In a different and improved preferred embodiment, barrier 100 includes one or more wall segments 110. A wall segment 110 includes an inner core 120 with an outer covering 130. Wall segments may be of various widths as desired. Typically core 120 is a resilient foam material and covering 130 is a fabric. Covering 130 can be adhered to core 120 as described herein. Covering 130 may be decorated in desired colors, textures, patterns or murals.

Barrier 100 is illustrated in FIG. 10 with wall segments 110 alternating with at least one groove 124. Preferably groove 124 is formed with mitered side edges to wall segments 110 to enable barrier 100 to be bent, preferably at a 90° angle in one direction (FIG. 11). By way of example, the grooves can be made with a router. In one preferred embodiment, groove 124 includes a mitered radius Θ of 90° allowing a right-angled corner. Groove 124 may have a depth substantially equal to the width of barrier 100. Preferably covering 130 has a first side 132 on one side of the barrier and a second side 134 on the second side of the barrier on either side of core 120. The first side material 132 is preferably mounted along the face of the wall portions and into the complete depth of groove 124 such that first side 132 touches or substantially approaches the cover on opposing side 134 at junction 138 defined in a wall portion of the second side of the barrier.

In this embodiment, preferably core 120 does not extend substantially through junction 138, forming discrete wall segments. The reduction or elimination of core material through junction 138 allows bending of barrier 100 without breaking or repeated bending of the foam. In one preferred feature, the materials injunction 138 include elastic qualities to avoid stretch marks after the barrier is bent repeatedly. Barrier 100 may be held in a bent or corner configuration (FIG. 11) by brackets, clips, hooks, magnets, VelcroŽ fasteners or by other methods. The ends of the barriers may be plain, or may be connectable with VelcroŽ fasteners, magnets, wood strips, screws or other fasteners.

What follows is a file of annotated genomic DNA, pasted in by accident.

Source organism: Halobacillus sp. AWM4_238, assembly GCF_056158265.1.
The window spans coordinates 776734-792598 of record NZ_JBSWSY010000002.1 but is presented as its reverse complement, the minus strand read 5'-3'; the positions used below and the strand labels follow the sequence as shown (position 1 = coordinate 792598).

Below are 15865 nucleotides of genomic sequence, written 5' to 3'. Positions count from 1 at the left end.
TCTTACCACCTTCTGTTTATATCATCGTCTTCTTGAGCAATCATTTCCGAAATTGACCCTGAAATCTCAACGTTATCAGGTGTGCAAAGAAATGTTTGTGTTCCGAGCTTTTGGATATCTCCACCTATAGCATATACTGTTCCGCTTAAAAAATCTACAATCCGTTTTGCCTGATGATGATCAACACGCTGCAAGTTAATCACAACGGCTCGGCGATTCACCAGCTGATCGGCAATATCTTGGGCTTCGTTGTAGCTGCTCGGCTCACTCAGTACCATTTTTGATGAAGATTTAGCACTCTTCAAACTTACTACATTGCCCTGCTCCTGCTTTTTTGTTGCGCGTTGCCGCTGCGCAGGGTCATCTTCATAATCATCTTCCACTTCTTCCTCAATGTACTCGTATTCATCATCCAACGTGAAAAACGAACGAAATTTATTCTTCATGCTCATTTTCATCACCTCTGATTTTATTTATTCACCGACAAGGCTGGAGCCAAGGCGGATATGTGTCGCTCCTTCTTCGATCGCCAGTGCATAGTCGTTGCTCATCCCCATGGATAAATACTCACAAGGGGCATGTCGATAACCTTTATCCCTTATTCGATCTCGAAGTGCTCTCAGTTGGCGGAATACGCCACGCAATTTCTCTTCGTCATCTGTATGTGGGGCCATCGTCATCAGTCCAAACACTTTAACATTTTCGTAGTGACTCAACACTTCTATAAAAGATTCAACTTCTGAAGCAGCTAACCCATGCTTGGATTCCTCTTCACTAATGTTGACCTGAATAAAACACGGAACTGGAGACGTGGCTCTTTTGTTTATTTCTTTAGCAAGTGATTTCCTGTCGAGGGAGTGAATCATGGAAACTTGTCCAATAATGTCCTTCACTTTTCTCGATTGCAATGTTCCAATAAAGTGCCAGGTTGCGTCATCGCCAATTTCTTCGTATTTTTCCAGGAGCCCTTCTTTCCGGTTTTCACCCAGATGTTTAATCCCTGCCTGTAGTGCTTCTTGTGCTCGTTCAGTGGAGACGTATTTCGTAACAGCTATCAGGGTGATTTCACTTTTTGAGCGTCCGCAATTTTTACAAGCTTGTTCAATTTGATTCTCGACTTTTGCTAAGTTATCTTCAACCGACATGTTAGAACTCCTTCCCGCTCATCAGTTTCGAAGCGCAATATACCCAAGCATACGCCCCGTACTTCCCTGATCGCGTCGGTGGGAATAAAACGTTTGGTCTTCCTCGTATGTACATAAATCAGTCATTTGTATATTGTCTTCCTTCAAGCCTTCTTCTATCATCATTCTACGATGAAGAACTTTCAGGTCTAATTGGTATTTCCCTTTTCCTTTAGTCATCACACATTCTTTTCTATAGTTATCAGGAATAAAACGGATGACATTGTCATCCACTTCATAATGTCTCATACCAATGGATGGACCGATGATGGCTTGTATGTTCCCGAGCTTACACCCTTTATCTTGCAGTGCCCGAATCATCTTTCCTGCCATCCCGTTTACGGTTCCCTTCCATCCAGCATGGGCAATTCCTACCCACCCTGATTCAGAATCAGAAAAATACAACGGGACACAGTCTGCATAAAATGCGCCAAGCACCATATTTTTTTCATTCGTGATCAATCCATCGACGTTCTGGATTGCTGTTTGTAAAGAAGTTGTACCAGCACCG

In a preferred feature, grooves 124 have a mitered shape, allowing the barrier to form a right-angled corner in one direction. The miter may be a forty-five degree cut on each section, or different angles preferably complementary to form a total angle Θ of approximately 90°. The groove may also allow a turn range from 0° to 180° in the alternate direction, providing a total of 270° of allowed movement and allowing the barrier to be folded for stacking. The barriers can be used as temporary walls or panels, room dividers of various heights, as room liners for safety and sound or as panels in other uses, such as study carrels.

A further embodiment of a barrier 200 is illustrated in FIG. 12A. Barrier 200 includes several wall segments 110, separated by grooves 124. Wall segments 110 and grooves 124 are made as described for barrier 100. Preferably barrier 200 includes alternating laterally offset grooves 124 on opposing sides of the barrier. Alternating grooves 124 allow barrier 200 to be more easily bent into corners in alternate directions. Alternating grooves 124 also provide a double width between apparent grooves on one side while concealing grooves on the alternate side.